Why the outrage over the Workplace Parking Levy?

Written by Liam Kirkaldy on 11 February 2019 in Inside Politics

Plans for a parking levy dominated reaction to the budget, but why is everyone getting so worked up over car parks?

Image credit: Holyrood

To motoring group the AA, it was “not an exaggeration to say this will become a poll tax on wheels”. To the Scottish Retail Consortium, it was “yet another tax on firms which they can ill afford”.

To the Scottish Conservatives, it was a “ridiculous proposal”, with shadow finance secretary Murdo Fraser warning “this knee-jerk experiment has been dreamed up in a hurry, and there’s basically no detail at all”.

Apparently keen not to be outdone, the Lib Dems went further to suggest the plan might even damage the education sector.

As Scottish Lib Dem leader Willie Rennie put it: “Teachers in particular will be affected by this new charge from the Greens and SNP as it will wipe out their long-awaited pay rise. It will make recruiting specialist teachers even more difficult.”

A poll tax on wheels which would hurt business while also damaging the teaching profession. So what was this menace to society?

Car parks. The reactions, which came within hours of the budget passing Stage 1, were responses to plans for a Workplace Parking Levy – one of the Green demands on the Finance Secretary, Derek Mackay, in return for backing the budget – through which employers pay an annual tax to the council for every parking space they provide for employees.

Opposition parties and press alike screamed outrage. The Daily Mail swiftly launched a campaign to “scrap the SNP’s car park tax”. In fact, even the Finance Secretary’s spokesperson didn’t seem too keen on the plan, responding to questioning from the media to suggest that Mackay had “no choice but to agree to work with the Greens” on the policy after other parties had refused to enter budget negotiations.

It was easy to forget this was a small aspect of the budget. Mackay’s fiscal plans, unveiled last December, had included plans for extra funding for education, the health service and infrastructure, alongside a widening of the tax gap for higher earners north and south of the border.

In his pursuit of the Green support required to get his plans through, Mackay had then been forced to commit to cross-party talks with a view to developing a replacement for council tax, though any change would not be brought in until after the 2021 Scottish Parliament election, while also pledging to increase the plastic bag charge from 5p to 10p, and for the proposed teachers’ pay deal to be fully funded by the Scottish Government.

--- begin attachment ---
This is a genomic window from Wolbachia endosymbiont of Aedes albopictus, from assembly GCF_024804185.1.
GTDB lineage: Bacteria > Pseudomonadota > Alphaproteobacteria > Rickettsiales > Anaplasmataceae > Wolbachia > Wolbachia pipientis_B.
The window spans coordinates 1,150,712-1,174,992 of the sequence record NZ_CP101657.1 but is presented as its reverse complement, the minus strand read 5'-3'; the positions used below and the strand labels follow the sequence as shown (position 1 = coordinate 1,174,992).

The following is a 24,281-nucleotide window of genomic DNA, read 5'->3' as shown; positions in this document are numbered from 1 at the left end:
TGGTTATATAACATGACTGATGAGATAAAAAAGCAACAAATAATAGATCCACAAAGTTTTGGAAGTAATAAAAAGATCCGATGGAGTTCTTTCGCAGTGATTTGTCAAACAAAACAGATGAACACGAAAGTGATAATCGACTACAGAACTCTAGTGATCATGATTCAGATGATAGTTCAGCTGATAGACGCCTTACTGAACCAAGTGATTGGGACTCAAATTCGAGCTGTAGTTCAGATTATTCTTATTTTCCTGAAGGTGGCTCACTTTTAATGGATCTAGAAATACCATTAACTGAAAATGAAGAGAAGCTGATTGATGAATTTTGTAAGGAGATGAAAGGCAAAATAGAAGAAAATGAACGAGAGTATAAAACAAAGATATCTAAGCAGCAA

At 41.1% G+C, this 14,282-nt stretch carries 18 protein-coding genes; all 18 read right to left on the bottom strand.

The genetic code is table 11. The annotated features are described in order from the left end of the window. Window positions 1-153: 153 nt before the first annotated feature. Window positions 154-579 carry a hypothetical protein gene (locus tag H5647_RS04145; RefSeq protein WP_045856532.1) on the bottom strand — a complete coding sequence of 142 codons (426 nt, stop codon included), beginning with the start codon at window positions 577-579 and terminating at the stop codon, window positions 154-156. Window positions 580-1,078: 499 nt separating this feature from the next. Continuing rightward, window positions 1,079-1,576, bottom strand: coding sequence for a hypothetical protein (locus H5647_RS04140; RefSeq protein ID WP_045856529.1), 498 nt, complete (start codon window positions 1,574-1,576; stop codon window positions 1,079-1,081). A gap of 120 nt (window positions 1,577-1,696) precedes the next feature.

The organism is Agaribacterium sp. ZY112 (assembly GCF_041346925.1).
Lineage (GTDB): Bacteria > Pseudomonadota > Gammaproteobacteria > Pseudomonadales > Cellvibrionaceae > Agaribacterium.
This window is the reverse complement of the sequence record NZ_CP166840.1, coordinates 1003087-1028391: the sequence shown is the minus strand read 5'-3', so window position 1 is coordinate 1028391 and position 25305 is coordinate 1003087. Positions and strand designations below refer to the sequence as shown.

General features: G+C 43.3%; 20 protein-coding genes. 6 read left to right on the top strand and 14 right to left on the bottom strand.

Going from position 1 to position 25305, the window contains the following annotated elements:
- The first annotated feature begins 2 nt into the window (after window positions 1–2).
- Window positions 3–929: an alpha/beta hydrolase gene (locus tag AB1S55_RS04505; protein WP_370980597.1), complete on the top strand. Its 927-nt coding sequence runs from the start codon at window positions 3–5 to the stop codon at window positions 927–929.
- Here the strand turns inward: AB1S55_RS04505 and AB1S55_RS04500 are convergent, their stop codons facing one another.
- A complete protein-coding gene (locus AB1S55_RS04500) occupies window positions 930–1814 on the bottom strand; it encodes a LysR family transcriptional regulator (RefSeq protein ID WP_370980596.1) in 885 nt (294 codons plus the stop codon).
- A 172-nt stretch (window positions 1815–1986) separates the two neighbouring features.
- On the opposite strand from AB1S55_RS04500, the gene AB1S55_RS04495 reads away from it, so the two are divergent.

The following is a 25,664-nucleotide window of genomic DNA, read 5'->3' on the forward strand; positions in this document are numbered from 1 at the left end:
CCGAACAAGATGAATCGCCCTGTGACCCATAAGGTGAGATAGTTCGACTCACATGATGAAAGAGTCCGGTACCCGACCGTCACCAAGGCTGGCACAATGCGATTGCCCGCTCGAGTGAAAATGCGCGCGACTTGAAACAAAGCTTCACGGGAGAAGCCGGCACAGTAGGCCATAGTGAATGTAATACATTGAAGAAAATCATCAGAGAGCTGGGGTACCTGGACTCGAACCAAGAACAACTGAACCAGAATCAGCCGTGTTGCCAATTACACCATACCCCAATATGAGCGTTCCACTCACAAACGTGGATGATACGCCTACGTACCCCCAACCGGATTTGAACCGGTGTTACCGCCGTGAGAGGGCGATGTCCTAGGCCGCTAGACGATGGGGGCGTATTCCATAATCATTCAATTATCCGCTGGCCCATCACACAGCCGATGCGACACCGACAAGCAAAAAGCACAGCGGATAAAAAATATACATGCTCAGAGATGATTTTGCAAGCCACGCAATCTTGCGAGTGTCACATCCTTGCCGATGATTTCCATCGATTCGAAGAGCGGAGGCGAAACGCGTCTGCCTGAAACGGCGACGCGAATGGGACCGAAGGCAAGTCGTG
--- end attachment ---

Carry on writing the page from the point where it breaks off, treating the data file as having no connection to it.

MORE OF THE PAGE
In outlining his revised plans in front of the chamber, Mackay had spent comparatively little time on the levy. As he put it: “There has been ongoing debate on providing local councils with the power to apply a levy on workplace car parking.

“That is a matter that is best managed at local level: it enables local authorities to manage congestion, air quality and local transport. Subject to the specific exclusion of our National Health Service and hospitals, the Scottish Government will agree with the Greens on an amendment to the Transport (Scotland) Bill that will enable local authorities that wish to have that power to exercise it.”

So why was everyone getting so upset? Environmental groups had been calling for the policy’s introduction for some time, with sustainable transport campaigners Transform Scotland launching a push for the levy to be included in the Transport Bill in June last year. In fact, similar proposals had been included in the Scottish Parliament’s first transport bill, in 2000, though they were later dropped by the Labour-Lib Dem coalition government.

And so, while the AA, teaching unions and opposition parties expressed concern, to Transform Scotland, the levy, alongside plans to ban pavement parking, offered an “important opportunity” to take action on congestion and pollution.

The scheme already operates in England, with a levy in Nottingham requiring employers with more than 10 staff parking spaces to pay the council just over £400 per space per year. Work from Transform Scotland suggests eight out of the ten biggest employers pass on the charge to commuters themselves.

With profits from the levies then invested back into public transport, the local authority says the policy has 100 per cent compliance, while raising £44m over the last five years. That money has then been spent on an expansion of the tram network and investment in the city train station and bus services.